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What structure should we use for our business and what should we outsource?

It always surprises me how organisational leaders expect a simple answer to these two very complex questions.

I wish there was a straightforward answer to both questions, but there’s just not.

What is straightforward is that structure follows strategy and that you should never outsource your competitive advantage. That seems simple enough, right?

Well, it’s actually not that simple.

Taking the first question at face value (what structure should we use for our business?) if we use the methodology offered by Management Kits in their Organisational Structure kit, your organisational structure should embody and enable your strategic objectives.

But what does that mean? That means you actually have to have a business strategy developed, defined and articulated as your starting point. (You’ll be surprised at how many organisations don’t have a strategy and are just winging it!!)

If your business is looking to expand into new territory, then this should be an underpinning objective and help to define the required structure or business units.

The same if you are trying to build a low cost business, your structure objective has to be about ease of process flow and operational efficiency. The strategic objectives are your guide posts for your immediate and future org structures.

There is no single answer to the question of which organisational structure you should use. The best structure will depend on your business strategy, your purpose, your organisational culture. Matrix structures also depend on the appropriate balance of power between horizontal and vertical managers, communication styles, capability of your leaders and other organisational considerations.

The best structure will be the one that will help your organisation optimise resources, deliver higher quality outputs, engage your employees, reduce silos and help your business grow sustainably.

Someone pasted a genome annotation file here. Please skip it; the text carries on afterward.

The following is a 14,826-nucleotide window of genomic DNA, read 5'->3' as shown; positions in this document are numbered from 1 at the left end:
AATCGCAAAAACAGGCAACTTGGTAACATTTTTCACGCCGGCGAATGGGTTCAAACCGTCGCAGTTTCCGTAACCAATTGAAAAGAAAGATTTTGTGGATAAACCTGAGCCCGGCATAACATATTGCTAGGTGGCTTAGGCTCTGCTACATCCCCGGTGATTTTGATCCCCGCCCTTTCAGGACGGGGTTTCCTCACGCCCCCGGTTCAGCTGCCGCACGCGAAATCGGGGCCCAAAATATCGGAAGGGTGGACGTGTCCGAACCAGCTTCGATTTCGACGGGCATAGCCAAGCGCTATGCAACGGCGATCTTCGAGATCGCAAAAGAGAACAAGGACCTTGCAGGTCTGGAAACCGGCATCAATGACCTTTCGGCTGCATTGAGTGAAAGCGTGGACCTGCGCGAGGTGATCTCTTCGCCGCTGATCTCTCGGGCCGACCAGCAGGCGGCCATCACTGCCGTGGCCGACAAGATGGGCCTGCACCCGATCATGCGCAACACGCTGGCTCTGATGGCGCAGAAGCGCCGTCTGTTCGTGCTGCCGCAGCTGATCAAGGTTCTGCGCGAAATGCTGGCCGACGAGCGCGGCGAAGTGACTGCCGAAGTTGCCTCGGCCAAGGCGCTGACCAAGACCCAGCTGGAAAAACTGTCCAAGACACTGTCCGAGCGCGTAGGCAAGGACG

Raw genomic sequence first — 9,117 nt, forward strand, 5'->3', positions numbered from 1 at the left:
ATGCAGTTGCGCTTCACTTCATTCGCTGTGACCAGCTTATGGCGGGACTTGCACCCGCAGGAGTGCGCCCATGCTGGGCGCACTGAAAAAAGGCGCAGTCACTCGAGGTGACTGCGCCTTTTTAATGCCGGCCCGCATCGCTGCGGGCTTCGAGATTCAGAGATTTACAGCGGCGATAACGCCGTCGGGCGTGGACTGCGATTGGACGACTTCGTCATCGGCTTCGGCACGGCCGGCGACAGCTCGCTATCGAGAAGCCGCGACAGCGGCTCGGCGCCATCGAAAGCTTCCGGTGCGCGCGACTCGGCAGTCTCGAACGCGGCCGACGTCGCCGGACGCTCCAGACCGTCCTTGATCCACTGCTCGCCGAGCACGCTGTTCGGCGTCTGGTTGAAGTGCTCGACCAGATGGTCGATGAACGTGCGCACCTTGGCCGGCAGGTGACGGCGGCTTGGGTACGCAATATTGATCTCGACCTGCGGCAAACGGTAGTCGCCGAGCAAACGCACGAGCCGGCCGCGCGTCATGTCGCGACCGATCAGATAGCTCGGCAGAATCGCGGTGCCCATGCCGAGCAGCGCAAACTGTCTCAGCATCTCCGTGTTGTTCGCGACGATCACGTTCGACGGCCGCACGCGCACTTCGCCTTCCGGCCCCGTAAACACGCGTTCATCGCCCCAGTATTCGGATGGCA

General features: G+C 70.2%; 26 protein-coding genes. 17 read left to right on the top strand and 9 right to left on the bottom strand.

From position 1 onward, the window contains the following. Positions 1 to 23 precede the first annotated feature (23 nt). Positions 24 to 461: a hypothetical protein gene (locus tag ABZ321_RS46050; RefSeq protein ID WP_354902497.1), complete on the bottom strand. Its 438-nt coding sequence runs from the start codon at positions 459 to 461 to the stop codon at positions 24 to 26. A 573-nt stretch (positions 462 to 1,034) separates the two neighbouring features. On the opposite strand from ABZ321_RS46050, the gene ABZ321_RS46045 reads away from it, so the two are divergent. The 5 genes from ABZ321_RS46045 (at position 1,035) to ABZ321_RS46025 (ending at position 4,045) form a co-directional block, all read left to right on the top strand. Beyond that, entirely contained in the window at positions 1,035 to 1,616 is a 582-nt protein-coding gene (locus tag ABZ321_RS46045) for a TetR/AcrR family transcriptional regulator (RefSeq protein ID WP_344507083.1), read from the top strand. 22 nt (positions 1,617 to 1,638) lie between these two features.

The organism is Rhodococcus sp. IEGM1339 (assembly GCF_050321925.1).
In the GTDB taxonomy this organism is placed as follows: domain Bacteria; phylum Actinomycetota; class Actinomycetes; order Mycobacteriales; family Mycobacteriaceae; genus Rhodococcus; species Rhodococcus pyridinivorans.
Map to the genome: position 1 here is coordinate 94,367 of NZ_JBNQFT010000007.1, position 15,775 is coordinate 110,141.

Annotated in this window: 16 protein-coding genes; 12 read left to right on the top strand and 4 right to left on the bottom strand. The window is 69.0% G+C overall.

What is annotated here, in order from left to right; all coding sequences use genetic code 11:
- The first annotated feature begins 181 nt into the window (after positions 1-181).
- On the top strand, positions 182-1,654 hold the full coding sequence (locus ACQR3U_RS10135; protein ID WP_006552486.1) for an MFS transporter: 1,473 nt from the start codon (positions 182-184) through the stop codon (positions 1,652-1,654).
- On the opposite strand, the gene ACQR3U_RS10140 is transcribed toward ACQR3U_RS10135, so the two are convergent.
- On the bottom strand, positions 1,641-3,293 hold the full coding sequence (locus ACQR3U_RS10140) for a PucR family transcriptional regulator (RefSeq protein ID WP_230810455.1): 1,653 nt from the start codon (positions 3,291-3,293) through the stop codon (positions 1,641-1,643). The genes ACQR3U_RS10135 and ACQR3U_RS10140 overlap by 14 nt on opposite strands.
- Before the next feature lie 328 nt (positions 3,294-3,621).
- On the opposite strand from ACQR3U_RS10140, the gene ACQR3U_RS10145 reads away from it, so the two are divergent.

We utilise the framework from the Management Kits Organisational Kit to answer these questions and to set the objectives – it is a really straightforward way of looking at the differing requirements of your organisation from an activity and strategy perspective, and is a really practical way of tying it all together.

Which also leads us to look at defining what to outsource (our second most common question!). Using the Operating Model Canvas framework – POLISM – where P is for process and O is for organisation, we start to dig into the processes required to deliver the business strategy to the customer.

Tools such as these (Operating Model Canvas and Organisational Kits from Management Kits) are a practical way to decide the structures required and to define the activities your teams and business units need to undertake to deliver the products or services you sell.

Through both of these activities, you will gain an idea of what your competitive advantage is and also what activities can be standardised, simplified and “packaged” for outsourcing.

My book “Offshoring or Shitshoring” has further detail on how to ensure you are setting your business up for success when reviewing outsourcing options. Making an incorrect decision can be an expensive mistake to make – doing the work in detail up front will help you to understand the risks, benefits and costs involved in outsourcing (tangible or intangible) and will help you to fail fast or sustain the structure and operating model you define and implement.

There is no simple or single answer to these questions.
Your business is unique – treat it that way to develop and define the answers that suit your business and yours alone.

For support with design and implementation of the right structure and operating model for your organisation, contact us at or via


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